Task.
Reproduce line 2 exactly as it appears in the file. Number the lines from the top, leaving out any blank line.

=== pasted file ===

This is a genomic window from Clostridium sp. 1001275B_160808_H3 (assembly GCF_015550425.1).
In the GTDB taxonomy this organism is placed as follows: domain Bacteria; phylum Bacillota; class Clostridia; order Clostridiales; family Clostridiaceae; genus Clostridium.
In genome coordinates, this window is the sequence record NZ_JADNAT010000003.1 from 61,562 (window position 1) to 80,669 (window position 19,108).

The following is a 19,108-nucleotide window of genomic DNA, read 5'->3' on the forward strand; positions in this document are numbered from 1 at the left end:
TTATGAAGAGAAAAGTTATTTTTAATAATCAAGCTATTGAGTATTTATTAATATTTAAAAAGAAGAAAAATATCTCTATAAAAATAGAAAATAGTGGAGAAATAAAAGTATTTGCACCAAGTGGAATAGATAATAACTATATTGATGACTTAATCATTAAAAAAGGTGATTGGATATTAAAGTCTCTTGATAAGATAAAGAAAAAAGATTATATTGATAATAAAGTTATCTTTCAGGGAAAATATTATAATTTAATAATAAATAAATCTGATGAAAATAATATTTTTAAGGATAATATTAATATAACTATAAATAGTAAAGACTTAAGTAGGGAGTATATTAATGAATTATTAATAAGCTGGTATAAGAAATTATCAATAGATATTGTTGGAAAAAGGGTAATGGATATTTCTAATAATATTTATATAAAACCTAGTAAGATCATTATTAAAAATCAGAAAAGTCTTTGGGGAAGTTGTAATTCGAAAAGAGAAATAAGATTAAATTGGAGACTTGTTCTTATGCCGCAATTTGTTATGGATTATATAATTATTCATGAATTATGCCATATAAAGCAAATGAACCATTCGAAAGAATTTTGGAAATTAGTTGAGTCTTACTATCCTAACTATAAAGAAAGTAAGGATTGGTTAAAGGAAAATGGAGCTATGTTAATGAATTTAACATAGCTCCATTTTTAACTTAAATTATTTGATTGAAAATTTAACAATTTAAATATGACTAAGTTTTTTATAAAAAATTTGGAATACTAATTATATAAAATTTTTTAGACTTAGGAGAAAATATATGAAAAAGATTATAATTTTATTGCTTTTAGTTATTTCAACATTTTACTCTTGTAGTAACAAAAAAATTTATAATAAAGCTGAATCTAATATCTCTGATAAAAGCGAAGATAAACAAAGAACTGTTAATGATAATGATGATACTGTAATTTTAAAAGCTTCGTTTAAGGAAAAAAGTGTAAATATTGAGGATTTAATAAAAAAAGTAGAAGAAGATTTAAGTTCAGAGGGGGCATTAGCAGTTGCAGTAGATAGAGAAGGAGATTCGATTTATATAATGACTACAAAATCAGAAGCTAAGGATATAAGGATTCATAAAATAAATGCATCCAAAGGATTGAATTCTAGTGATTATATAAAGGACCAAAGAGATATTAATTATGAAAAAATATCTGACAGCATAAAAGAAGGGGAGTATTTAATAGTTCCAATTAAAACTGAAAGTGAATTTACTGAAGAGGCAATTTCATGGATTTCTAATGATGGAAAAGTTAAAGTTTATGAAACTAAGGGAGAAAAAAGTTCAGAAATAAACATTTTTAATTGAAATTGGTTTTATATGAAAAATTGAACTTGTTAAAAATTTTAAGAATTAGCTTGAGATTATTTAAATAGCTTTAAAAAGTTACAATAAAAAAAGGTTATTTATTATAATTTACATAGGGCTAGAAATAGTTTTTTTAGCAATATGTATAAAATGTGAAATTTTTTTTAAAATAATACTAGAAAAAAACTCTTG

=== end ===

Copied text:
In the GTDB taxonomy this organism is placed as follows: domain Bacteria; phylum Bacillota; class Clostridia; order Clostridiales; family Clostridiaceae; genus Clostridium.